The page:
We haven’t really made any hard predictions in these things, but I’m going to slot Newcastle into eighth place. It just seems like the right spot for them this season, given everything we’ve mentioned. I don’t see this team making a leap forward up the table, much as it would please me to see your gorgeous smile, AJ, and I also tend to think that some of these guys are going to regress to the mean a little bit — particularly on the back line. There’s enough young talent to prove me utterly wrong on this, and obviously we can all envision a scenario in which Liverpool, Tottenham, Everton and even Chelsea have their unknowns go just as awry. Plus given Newcastle’s meteoric rise over a two-year span, shouldn’t we prepare ourselves for another middling club to come out of nowhere and do the same?
AJ: I can’t see them falling behind either Everton and Liverpool, barring a rash of injuries, because they have more significantly more quality up front than both those teams, but, hey, the injuries thing could happen. I’m not sure I see the next Newcastle anywhere, because I don’t see second-tier teams picking up players like Ba, Cisse and Cabaye, who actually were pretty well known quantities when they arrived on Tyneside. Eighth is the basement for this team, and while you’re right to expect some regression from key players, I think we should also anticipate the positive impact of having Ba and Cisse in more settled roles for a full campaign and, hopefully, seeing more of Steven Taylor and, especially, Sylvain Marveaux, who has had a great preseason after missing most of 2011-12 due to injury.
Mostly, though, we’re circling around something, and so I’ll just be direct. I think Newcastle is one of the teams that, with a few (more) shrewd buys, can do the most for itself between now and when the transfer window shuts. The backline and midfield needs improvement, and so they’ve chased Mathieu Debuchy and Vurnon Anita, so far to no avail. Ba and Cisse are teriffic, but they could both miss time due to the African Cup of Nations in January, and so they’ve kicked the tires on Andy Carroll, Loic Remy, Luuk de Jong and others, again to no avail. The arrival of Debuchy, Anita and another striker to complement Ba and Cisse would totally change the story here, and I think Toon fans like myself could begin to see fifth or sixth again as not just a possibility, but a probability. That’s a long way of saying the ball is squarely in Mike Ashley’s court once more, and though I’m writing that in a happier and more optimistic tone than in years past, I’m also prepared for the window to come and go with his job only partially complete; that’s part of the deal when you stick yourself within a set of financial limits and really stick to them, for the better or worse of the club on the pitch.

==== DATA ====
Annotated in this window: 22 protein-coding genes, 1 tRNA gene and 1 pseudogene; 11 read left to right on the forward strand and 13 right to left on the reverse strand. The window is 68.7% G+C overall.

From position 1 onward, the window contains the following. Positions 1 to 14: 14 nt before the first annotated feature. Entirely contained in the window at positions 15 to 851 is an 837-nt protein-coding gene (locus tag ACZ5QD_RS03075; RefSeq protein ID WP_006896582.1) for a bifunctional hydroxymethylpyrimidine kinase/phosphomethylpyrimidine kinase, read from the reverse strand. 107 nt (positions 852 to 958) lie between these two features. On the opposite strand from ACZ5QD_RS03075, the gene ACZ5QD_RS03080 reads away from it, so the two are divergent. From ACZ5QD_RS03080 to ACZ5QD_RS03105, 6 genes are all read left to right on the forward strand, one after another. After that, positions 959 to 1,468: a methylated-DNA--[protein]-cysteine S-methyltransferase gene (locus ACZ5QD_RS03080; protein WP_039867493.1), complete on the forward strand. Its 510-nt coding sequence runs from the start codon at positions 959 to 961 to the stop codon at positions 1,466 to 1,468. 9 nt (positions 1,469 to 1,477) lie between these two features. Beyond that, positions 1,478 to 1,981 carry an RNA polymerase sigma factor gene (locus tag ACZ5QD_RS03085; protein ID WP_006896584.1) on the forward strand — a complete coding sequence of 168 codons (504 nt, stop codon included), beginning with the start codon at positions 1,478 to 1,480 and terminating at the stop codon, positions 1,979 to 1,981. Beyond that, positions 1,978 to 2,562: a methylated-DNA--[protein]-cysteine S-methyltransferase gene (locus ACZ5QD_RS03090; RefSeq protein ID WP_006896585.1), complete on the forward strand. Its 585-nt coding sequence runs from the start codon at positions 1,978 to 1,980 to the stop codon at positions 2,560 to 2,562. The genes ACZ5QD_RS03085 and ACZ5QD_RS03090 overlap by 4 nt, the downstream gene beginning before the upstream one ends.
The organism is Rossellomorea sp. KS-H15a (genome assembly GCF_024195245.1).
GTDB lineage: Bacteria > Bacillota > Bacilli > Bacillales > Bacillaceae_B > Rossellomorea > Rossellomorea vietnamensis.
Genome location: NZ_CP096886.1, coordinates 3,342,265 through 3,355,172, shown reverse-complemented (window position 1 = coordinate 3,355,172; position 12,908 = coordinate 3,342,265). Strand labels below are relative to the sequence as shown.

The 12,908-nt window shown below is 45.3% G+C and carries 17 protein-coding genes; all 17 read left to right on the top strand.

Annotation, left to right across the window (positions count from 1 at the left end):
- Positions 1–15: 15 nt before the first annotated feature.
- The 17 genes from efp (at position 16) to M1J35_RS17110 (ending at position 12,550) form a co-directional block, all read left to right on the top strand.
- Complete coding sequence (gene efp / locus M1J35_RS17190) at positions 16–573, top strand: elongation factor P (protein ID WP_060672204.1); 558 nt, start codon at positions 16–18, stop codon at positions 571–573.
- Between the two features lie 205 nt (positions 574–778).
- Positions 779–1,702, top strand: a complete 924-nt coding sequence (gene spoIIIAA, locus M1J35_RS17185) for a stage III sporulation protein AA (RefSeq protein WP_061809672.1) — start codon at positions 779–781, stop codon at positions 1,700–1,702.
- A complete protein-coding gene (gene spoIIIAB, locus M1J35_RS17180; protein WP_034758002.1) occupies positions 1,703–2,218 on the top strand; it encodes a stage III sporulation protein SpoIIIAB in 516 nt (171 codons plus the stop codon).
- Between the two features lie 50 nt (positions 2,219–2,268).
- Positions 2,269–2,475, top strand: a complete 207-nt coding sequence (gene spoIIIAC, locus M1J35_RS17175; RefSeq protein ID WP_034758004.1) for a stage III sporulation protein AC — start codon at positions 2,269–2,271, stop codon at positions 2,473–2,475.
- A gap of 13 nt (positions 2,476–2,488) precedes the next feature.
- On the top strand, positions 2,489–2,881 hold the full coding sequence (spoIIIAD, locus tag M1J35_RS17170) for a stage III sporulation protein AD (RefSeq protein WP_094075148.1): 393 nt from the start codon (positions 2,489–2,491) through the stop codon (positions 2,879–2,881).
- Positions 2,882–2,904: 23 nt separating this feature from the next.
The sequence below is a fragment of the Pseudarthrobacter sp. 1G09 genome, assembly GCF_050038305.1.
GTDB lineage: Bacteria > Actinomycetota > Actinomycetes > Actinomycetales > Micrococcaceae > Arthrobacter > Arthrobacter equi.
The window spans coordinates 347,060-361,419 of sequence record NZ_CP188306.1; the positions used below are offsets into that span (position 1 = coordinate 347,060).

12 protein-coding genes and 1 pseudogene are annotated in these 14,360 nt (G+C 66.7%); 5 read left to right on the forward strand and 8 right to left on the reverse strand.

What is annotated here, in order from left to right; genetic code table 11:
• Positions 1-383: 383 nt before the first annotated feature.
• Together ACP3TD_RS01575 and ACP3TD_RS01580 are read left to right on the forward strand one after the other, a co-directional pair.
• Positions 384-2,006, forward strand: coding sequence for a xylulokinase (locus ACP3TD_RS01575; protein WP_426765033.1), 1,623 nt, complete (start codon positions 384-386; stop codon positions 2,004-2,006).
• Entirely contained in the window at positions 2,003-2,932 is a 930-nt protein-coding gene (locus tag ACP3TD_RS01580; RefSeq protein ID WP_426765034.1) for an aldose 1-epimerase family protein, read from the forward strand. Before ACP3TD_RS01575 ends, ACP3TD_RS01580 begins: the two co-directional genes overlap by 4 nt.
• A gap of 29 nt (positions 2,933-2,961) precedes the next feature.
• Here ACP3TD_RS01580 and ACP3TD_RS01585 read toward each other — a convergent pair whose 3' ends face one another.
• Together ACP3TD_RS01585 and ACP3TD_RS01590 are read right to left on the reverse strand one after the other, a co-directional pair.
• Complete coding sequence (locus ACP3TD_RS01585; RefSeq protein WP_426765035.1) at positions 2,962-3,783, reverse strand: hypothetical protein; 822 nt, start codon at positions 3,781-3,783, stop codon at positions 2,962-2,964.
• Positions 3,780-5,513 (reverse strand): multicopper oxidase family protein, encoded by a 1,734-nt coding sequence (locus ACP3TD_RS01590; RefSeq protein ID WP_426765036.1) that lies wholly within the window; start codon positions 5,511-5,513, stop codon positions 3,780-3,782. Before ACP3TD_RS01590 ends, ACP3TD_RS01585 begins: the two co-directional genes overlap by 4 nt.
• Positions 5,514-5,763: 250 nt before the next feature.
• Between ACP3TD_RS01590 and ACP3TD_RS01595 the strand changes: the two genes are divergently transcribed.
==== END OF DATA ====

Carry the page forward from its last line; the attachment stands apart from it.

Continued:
I also wanted to take one more moment to discuss Cisse. He’s probably not going to score a goal per game or thereabouts, as he did during his half-season with Newcastle, but what a gifted finisher he is. I spent some time watching video of his goals from last season — yes, I’m aware that YouTube clips can be deceptive — but he strikes me as someone who is dangerous because he can truly score in many, many different ways; he has speed and graft, but also a sublime first touch. His second goal against Chelsea (sorry, Mark) got all the headlines, but his finishes against Swansea, Aston Villa and his first goal against the Blues were impressive in a more subtle way. The regression is coming, I know, but I don’t think it’s going to be as rough as you might think.